1. keep copies of them on your laptop as master copies in case they lose the main. Update these whenever you get time. I recommend using the HeroForge tool set. the tool set allows you to quickly manage and update sheets on the fly.
2. give them each a physical sheet that only gets changed when you guys need to stop playing. If you want, I'd keep those in a binder so it's all in one place.
3. for the rest of the time, use scratch paper to note down things that change constantly like hit points and wealth.

this way, they'll have a reference sheet, but also you can reduce the amount of abuse the sheets will experience over the course of travel. but in the case that they lose their sheet or the sheet gets too beaten up, you'll still have all the info somewhere you can copy.

Temet Nosce
2009-09-07, 11:40 PM
1. GM's notes
When moving around a lot, what's the best way to transport your campaign notes? I have a laptop available, but I could use folders or exercise books. I have no personal preferences as I'm fairly adaptable (and I'm not used to anything since I've only run one module). What would be the most portable/easy to pack up? If I use the laptop, should the players have physical copies of their character sheets as well? (I'm guessing yes on the last one.) What resources is it best to have handy? I do have an electronic copy of the SRD if I need it. Should I make up a combat cheat sheet? (Actually, if there are any good 3.5 combat cheat sheets available already, I would appreciate it if someone could point me in the right direction. Google has not helped.)

Laptop, laptop, a thousand times laptop. Even if you aren't traveling, having your text in searchable form on a single device will vastly simplify your life and adds a lot of convenience. The players admittedly should have copies of their own sheets but preferably they have laptops as well...

As far as resources, I keep my full D&D 3.5 book library in PDF form. It's ridiculously more convenient, with bookmarks, search-ability, and all those books in a tiny package.


2. Dice
It's a little impractical to be rolling dice in public. I'd prefer not to have to be ducking under seats and disturbing others to retrieve runaway d20s. (Not to mention the fact that I currently don't possess a set of dice - I'm planning to get some, but I'm not sure whether or not I'll be successful. I have no excuses to offer for the shameful negligence of not owning dice. :smallredface:) Does anyone have any suggestions as to ways of using dice quietly and unobtrusively in public? What about alternatives to dice if I can't get any? I could use a virtual dice roller on my laptop, but I feel that takes control away from the player.

Dicebot, online dice roller, etc. Just use the PC, and if you want to let your siblings roll just have them click the button (or use their own laptop).



3. Miniatures/Game Mat
I've been having some issues with these even with tabletop games. On the one hand, they give you a good visual representation of combat and make things like flanking and attacks of opportunity easier. On the other hand, they tend to make the game seem more like chess than roleplaying. My personal preferences aside, it's obviously difficult to use full minis and mat on a train. I do have a copy of MapTool which I can use on my laptop, but then the players can't easily see it. So should I dispense with mapping and mats entirely, use MapTool just for my reference, or use MapTool and have to constantly show the players what is going on?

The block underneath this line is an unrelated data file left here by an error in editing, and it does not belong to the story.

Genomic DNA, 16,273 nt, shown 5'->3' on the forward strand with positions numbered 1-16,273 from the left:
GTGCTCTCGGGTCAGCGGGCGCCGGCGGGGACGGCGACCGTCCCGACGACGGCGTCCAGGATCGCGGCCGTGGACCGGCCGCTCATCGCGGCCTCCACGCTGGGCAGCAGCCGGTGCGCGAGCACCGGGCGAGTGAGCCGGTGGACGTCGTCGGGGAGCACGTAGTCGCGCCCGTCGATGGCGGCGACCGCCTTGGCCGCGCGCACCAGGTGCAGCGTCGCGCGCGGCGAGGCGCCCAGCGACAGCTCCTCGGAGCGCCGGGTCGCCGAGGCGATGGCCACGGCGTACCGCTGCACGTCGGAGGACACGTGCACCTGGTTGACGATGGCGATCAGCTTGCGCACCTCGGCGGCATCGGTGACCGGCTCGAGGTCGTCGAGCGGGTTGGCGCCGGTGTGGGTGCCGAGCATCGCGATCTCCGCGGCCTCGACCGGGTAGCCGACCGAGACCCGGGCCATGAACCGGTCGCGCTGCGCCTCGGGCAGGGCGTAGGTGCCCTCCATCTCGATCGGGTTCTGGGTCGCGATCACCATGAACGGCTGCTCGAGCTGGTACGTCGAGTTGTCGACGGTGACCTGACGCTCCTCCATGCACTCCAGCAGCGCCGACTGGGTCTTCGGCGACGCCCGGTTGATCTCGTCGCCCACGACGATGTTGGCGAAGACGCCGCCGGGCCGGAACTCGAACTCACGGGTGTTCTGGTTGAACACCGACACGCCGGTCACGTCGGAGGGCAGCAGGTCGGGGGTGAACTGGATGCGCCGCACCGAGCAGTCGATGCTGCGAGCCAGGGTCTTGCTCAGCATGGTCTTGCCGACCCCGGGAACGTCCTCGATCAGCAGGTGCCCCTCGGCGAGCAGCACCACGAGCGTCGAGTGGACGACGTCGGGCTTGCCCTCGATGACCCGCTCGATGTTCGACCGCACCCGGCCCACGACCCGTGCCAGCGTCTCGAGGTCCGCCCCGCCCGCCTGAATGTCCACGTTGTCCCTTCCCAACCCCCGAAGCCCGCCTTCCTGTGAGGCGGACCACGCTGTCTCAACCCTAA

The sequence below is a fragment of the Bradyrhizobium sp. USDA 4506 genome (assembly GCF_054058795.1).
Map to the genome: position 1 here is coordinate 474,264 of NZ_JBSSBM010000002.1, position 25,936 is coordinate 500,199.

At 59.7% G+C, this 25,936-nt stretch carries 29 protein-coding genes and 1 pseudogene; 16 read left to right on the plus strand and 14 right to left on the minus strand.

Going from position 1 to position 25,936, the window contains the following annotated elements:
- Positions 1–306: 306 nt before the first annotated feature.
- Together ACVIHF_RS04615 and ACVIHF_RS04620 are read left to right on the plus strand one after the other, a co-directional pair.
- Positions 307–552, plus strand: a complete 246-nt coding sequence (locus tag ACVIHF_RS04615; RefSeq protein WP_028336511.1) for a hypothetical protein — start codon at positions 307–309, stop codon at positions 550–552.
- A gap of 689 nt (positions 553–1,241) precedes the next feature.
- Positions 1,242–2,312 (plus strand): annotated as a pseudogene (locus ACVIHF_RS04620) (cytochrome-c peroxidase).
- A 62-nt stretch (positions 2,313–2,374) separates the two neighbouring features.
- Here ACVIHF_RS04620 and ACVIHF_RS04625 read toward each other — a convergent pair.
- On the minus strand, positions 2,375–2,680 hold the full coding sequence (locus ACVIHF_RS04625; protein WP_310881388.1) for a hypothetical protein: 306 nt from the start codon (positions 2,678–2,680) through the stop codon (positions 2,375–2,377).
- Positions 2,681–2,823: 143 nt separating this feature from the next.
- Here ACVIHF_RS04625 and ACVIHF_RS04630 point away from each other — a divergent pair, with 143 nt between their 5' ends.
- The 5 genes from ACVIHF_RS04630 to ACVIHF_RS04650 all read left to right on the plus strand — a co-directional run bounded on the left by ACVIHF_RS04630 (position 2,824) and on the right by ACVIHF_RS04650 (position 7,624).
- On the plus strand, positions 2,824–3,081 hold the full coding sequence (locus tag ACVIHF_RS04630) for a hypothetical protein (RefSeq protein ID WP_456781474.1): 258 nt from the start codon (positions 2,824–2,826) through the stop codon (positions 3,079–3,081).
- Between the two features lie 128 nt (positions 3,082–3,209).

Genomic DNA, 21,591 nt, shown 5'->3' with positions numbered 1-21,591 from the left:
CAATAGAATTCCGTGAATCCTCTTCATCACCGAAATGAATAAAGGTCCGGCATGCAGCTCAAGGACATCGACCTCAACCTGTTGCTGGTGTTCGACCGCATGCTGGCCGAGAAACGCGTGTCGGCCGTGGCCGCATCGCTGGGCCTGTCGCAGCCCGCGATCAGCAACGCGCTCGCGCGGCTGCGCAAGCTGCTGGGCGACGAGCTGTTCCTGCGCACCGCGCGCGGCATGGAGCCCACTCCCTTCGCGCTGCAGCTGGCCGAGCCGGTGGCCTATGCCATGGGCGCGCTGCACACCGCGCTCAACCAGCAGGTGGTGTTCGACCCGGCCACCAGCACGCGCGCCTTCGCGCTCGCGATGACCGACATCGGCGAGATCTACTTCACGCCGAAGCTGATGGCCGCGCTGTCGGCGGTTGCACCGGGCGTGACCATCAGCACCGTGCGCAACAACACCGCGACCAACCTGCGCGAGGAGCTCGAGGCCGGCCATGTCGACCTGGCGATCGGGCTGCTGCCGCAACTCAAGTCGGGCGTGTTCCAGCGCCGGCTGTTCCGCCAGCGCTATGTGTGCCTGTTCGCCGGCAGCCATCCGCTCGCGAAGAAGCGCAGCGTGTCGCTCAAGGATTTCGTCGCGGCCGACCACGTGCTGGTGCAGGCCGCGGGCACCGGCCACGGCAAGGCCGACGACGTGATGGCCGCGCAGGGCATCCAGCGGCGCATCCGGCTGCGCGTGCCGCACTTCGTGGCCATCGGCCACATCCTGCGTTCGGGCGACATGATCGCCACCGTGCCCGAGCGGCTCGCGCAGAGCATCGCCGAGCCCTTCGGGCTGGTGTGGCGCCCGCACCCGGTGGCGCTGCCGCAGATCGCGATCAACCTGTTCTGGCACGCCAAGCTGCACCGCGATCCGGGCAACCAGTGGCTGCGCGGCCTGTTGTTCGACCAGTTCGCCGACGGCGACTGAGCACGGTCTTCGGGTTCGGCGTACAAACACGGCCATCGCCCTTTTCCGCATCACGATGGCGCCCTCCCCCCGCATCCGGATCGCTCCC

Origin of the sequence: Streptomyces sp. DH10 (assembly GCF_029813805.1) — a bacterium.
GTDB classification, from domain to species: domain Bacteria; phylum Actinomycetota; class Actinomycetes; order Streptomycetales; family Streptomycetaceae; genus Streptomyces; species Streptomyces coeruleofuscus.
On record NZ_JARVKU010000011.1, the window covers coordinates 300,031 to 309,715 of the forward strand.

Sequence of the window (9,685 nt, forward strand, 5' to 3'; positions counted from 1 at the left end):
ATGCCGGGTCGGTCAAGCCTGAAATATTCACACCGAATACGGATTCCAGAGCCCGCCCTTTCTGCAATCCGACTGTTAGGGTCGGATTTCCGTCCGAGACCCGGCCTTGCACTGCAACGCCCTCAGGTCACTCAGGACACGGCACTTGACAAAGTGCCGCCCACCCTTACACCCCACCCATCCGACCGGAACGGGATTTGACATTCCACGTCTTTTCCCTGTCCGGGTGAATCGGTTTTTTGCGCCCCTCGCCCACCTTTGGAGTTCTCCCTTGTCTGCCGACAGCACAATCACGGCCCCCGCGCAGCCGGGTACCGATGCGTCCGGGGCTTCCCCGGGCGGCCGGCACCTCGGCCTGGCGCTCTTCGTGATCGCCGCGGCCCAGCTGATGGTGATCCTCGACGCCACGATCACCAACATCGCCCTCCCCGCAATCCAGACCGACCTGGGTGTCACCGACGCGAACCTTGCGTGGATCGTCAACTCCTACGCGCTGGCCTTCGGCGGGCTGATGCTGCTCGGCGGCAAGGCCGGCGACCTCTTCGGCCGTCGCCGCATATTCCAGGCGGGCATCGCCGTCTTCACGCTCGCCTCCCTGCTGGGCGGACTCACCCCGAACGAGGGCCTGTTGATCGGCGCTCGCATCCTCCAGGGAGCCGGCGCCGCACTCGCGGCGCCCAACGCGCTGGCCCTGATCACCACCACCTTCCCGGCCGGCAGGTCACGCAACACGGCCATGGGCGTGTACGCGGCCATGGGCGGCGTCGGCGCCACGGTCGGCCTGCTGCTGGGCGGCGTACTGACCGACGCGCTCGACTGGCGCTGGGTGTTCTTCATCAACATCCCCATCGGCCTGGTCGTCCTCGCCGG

Skip it. Miniatures just bog down 3.5 in my experience, they're unnecessary and bothersome. Just make sure to be clear about where things are in your descriptions, and you should be ok.

elliott20
2009-09-07, 11:50 PM
oh yeah, just echoing temet nosce's suggestion, if possible, try to get your library in PDF format. D&D books are heavy.

I would suggest that you bring graph paper and stuff JUST IN CASE, but primarily work off of maptools if possible.

IcyChoc
2009-09-08, 01:33 AM
Thanks, everyone! After reading what you've all posted here, and talking to my siblings about it, we've decided to go as digital as possible. MapTool, die rolling aps, and electronic character sheets (although they will have hard copies).

I would still prefer to use actual dice, but it's been vetoed due to the potential for disrupting other travellers. Oh well. I'm the only one with a laptop (and technically it isn't even mine) so I'll be controlling pretty much everything. As little will be committed to paper as possible.

Thanks again for the help, everyone; your opinions were really handy. :smallsmile:

oxinabox
2009-09-08, 02:08 AM
No No No, your doing it wrong.
(this is a quote i use often, I don't actully mean to sound so offensive).

Play without a grid, or minitures entirely, keep the relevent positions in your head, and don't worry abojut movement speed too much.
Sure, at firest you'll miss some AoO and flanking requires abit of thought.
(then again; Player: "I move to flank", DM: "Ok 5ft step no AoO")
But its worth learning to do even if you don't normally do it.

Personally i prefer to do it that way, as do alot of dms i know.
However at player request i switched back to the board for one campakign (they were relivly new players and were used to a board).
But some things are very hard with a board.
when it came a large skale battle, between players on two ships, and 40 NPC siolder, and a Kraken, (in 3 dimentions). i imediatly dropped the board, and ran it how the game should alway be run. with discription and imagination.

as for dice:
Go Out and Buy some.
unless you have a flgs, who is nice as sells 'em pain and cheap.